This photo is quite typical of the ones people took to show how well they did in their new world. It is much bigger than your typical CDV (the usual format for portrait photos from this time), over twice the size actually, and the woman shown in full figure is wearing a very elegant dress - especially if you keep in mind that she came from rather humble surroundings in her old homeland where a dress like this would have been reserved for higher classes than hers. Also the hair is made with great care. It is actually made with so much care that the poser chose to take her hat off and keep it on the chair next to her, and not on her head (which would have hidden her carefully arranged curls). And at the same time it is important to show the hat too - something she most likely would never had owned back home, women of the lower classes most often wore shawls and not hats.

Compare her with the woman on this photo from the same album - who is a typical example of what the women back home looked like, and how she herself would have been dressed had she stayed in her old country.


Sakuya Shiina

Name: Sakuya Shiina ( 椎名 サクヤ), Saku for short. 
Appears in:  Hoshi wa Utau (also known as Twinkle Stars, manga in 11 volumes)
Creator: Natsuki Takaya
Age: 18 years old

A character I love from one of the best mangas out there - and created by one of my favourite mangakas (manga creators) Natsuki Takaya, most known for Fruits Basket. The last chapter of the story was released in the magazine Hana to Yume in Japan on the 20th of January this year.

Saku lives in a small town in Japan, attending the last year of high school, working part-time, and has a small stargazing club at school with her two friends, Hijiri and Yuri. But life has not been easy for her, when her parents got divorced her mum had no interest in her and she stayed with her father and step-mother and became the victim of psychological abuse. She ends up living with her cousin Kanade, a rather lazy and unfriendly person who doesn't care for much - but that arrangement actually works. In school she is rather average and often get picked on. Her greatest interest is watching the stars, which gives her comfort and strength to carry on.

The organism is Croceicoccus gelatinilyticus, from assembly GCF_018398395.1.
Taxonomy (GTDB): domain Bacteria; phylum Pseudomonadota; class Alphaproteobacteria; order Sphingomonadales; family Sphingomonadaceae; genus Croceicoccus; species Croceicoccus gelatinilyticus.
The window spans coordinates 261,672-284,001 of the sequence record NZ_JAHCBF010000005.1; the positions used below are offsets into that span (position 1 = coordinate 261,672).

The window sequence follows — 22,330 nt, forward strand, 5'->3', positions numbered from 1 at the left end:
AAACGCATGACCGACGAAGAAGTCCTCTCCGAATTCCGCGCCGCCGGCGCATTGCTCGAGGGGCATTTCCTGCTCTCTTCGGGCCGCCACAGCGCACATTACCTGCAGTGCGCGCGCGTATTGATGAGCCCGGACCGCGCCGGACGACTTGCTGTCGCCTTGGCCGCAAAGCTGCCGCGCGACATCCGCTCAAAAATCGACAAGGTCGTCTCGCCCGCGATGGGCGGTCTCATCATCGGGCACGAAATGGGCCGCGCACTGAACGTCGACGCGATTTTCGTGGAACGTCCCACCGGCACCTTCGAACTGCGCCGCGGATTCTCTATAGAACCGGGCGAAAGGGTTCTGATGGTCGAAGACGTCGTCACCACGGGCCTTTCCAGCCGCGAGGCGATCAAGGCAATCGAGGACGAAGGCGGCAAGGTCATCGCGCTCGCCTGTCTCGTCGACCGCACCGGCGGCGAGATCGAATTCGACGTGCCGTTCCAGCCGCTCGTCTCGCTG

Things take a strange turn for her when she meets Chihiro Aoi, a young man who suddenly appears in her life - actually at her very informal birthday party when she turns 18. She thought he was a friend of Kanade and Kanade had invited him thinking Chihiro was Saku's boyfriend. He is, of course, neither. The second time Saku meets Chihiro they talk about stars - and the whole conversation ends with Chihiro shouting at her that he hates her. And then they end up in the same class in school.

Chihiro doesn't have much to recommend him, but still Saku falls for him. She can see that he is a troubled person, and she tries to show him how you can find happiness in this world all the same. She tries to teach him about the singing stars. He is a very slow learner, but Saku has patience, and even when she learns about him having a girl-friend from before, Sakura, who tried to commit suicide and ended up in a coma, she can't give up on her feelings. She knows that it will make her unhappy, that she can never compete with the duty Chihiro feels for Sakura.

How it all ended? You can find the answer here! (I don't want to have too much spoilers on this blog - but I have no such scruples on my other.)


Roman hair-do, ca 350 A.D.

Glyptoteket - Roman woman

Date: About 350 A.D.
Place: The Roman Empire
Exhibited at: Ny Carlsberg Glyptotek, Copenhagen
Photo: Mine
Description: This is a late Roman piece (late as in "everything of importance to the Roman empire happened in the first 150 years after the year 1 A.D.", not as in that the western Roman empire wouldn't survive for another hundred years) and it shows a hair-do quite as complicated as they could be earlier. Romans might not have heard of hair-spray or -gel, but they still managed to create some amazing coiffures - and some where you wonder how anyone could have worn it. This hair-do is rather easy to understand - the sculpture offering a clear view of it (though it does not reveal if she had hair extensions - which we know were sometimes used).